6 The establishment of the Anton Flettner G.m.b.H. as a small development company especially for helicopters is said to have taken place in Berlin in 1935. As the earliest, dated document, the author has a letter from the Wehrwirtschafts-Inspektion (W.I.) III, Berlin, to the RLM, which concerns companies that manufacture air forces. It is noted in this that the W.I. III was only informed that this company had been assigned important tasks by the RLM (LC II) [9]. The same inspection sent the confidentiality agreements to Flettner, Berlin-Johannisthal, Segelfliegerdamm 27, for signature. In the following years, the Fl 184, 185 and 265 were created in Berlin as the forerunners of the Fl 282. Fl 184 In January 1935, Flettner received the development order from the RLM for an autogiro test aircraft (gyroplane with three-blade rotor), of which three SV samples were provided. The dummy inspection took place in June 1935. Only one test sample, the Fl 184 V1 D-EDVE, was used. It was destroyed by an operator error on its first flight in December 1936. Its design was still somewhat similar to the Autogiro C 30, which was built under license by Fokke-Wulf at the time. A Sh 14 with a normal propeller was used for propulsion [5, 5a]. Gyroplane Fl 184 V1, registration D-EDVE. A Siemens SAM 14 A radial engine (145/160 hp) with a normal propeller provided the propulsion. The rotor blades were without a drive and only provided lift when the head wind made them rotate. page 6

7 Fl 185 The development order for this came from the RLM in February 1937; two SV samples were planned. Its designation in the aircraft development program was: Helicopter conversion 184, because the planned Fl 184 V3 was used in the construction of the FI 185 V1. It was financed by the sum insured for the destroyed Fl 184 V1 and around RM as a grant from the RLM. The dummy inspection was in April 1937 [6]. The Fl 185, a flight wrench with a three-blade rotor, had a boom on both sides of the fuselage for torque compensation, at the ends of which sat adjustable pusher propellers driven by long-distance shafts. The right one produced rearward thrust, the left one forward, so that the total moment exerted by both on the fuselage was balanced with that of the main rotor. The Fl 185 V1 D-EFLT was completed, which carried out various flights in 1938 with good results, albeit at low altitudes. Flight screwdriver Fl 185 V1, registration D-EFLT, from the year A radial engine Bramo Sh 14A (Bramo 314) was used. The engine power was distributed to the three-blade rotor via a gearbox and to two adjustable side propellers via connecting shafts. The latter sat on horizontal outriggers and served primarily to compensate for torque, for this purpose they were designed in a push-pull arrangement on the port side and in a pull arrangement on the starboard side; in addition, they also generated propulsion. The front of the engine was equipped with a cooling propeller. Page 7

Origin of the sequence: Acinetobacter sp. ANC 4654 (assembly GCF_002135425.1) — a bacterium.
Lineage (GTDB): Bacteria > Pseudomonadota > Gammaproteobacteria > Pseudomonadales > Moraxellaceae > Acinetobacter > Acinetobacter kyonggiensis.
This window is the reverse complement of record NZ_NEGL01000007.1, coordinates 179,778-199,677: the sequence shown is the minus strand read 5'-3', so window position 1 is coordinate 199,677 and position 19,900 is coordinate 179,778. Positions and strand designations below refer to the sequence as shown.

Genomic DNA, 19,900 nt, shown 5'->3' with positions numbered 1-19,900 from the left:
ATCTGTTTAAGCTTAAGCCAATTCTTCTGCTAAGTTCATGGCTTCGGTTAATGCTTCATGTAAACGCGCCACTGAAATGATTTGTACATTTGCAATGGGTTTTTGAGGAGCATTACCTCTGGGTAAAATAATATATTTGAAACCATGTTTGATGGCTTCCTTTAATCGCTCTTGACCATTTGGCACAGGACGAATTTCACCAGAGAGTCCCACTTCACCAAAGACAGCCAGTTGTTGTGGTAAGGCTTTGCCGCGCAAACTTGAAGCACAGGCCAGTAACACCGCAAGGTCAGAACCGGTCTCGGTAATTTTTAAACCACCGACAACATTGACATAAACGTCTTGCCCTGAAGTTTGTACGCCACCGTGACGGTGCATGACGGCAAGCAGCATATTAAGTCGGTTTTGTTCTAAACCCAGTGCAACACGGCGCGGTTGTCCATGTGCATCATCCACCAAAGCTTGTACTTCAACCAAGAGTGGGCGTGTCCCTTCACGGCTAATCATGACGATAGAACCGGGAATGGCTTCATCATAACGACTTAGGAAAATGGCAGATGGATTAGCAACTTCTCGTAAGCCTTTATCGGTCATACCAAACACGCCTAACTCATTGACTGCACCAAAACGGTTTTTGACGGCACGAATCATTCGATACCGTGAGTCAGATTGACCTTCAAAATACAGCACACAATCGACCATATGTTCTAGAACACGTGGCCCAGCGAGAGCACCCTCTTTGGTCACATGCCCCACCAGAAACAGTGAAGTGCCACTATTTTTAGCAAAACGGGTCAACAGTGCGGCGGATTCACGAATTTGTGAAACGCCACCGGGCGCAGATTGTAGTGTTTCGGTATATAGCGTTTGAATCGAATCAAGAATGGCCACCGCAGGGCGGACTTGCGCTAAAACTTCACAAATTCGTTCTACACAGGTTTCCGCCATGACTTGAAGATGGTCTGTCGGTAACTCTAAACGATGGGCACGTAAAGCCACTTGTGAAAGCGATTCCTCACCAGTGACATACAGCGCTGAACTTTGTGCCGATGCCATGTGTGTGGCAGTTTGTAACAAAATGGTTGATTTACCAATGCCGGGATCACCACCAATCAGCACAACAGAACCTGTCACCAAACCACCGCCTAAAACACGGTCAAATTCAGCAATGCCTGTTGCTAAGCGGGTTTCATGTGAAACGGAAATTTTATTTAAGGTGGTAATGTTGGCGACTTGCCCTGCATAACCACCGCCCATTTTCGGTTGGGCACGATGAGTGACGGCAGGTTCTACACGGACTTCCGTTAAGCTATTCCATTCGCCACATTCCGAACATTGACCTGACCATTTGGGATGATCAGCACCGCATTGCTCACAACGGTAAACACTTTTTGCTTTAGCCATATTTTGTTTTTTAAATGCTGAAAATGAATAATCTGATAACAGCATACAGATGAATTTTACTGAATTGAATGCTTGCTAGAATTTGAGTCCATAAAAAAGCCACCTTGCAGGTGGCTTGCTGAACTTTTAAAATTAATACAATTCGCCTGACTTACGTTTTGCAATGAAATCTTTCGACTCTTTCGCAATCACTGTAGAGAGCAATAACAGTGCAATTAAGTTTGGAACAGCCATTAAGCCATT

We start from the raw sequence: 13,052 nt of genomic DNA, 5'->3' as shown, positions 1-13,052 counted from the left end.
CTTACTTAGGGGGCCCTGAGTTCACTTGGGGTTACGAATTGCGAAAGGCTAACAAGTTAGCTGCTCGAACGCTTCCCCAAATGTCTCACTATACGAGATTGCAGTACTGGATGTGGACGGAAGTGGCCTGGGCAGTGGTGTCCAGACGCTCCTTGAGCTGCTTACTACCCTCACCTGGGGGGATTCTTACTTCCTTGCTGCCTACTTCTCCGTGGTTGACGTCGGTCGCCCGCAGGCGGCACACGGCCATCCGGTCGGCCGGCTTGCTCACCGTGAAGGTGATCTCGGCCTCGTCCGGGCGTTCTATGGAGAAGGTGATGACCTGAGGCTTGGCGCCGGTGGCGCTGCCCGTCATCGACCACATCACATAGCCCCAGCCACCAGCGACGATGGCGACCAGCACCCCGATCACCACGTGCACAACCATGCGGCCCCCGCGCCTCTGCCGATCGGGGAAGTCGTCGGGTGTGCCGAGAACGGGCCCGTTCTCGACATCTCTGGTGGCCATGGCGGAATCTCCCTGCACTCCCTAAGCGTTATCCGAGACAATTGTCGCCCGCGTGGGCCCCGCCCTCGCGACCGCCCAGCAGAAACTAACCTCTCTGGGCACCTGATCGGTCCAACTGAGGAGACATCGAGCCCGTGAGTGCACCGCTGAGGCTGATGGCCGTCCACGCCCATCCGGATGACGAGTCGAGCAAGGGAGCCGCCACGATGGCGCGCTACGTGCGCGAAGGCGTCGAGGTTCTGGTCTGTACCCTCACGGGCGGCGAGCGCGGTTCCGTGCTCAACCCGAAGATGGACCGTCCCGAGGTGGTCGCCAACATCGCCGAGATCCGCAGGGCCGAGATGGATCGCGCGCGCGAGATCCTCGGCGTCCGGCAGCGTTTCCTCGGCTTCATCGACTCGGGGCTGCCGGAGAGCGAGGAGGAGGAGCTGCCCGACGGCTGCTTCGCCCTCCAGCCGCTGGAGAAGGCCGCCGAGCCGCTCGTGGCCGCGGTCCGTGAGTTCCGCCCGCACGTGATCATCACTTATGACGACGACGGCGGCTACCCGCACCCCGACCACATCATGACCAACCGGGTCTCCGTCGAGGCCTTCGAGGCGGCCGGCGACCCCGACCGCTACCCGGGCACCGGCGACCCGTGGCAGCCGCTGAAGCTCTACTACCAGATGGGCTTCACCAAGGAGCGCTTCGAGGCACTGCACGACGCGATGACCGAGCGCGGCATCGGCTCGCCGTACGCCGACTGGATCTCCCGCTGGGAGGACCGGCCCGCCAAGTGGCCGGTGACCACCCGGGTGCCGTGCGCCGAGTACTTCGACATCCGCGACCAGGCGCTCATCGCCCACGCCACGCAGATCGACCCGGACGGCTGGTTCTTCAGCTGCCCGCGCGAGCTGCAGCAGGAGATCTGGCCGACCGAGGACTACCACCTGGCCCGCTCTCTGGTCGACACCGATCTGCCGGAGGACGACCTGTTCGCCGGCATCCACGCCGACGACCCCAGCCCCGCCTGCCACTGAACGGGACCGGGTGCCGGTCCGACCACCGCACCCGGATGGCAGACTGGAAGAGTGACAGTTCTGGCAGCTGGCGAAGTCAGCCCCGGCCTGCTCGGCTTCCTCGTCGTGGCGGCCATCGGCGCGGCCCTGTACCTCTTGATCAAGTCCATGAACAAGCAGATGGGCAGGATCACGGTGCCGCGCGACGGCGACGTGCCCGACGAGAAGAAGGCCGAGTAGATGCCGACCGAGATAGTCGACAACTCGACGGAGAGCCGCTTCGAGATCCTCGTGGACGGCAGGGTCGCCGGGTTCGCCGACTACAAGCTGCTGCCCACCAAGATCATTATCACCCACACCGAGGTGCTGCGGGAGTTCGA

8 Fl, with the design and construction of the helicopter Fl 265, the future conception of the Fl 282 was already apparent. The Fl 265 showed considerable improvements over its predecessor models. E.g. the double rotor with intermeshing rotor blades. In addition, the automatic switchover from helicopter to gyroplane flight (auto-rotation, from the V4) and the option to switch back to helicopter flight. 6 test samples (serial number) were used. The Fl 265 V1 D-EFLV completed its maiden flight in May 1939 after extensive ground testing (first full throttle run, first tethered flight at a height of 20 cm) under flight captain Richard Perlia. (top left): The Fl 265 V1, here already with the D-EFLV approval, completed its maiden flight in May 1939. Captain Richard Perlia was at the wheel. (at the top right and below): The Fl 265 V1 originally had a three-bladed cooling propeller, but was later equipped with a six-bladed fan. (right): Captain Perlia on a demonstration flight in front of political dignitaries and members of the Air Force and Navy. page 8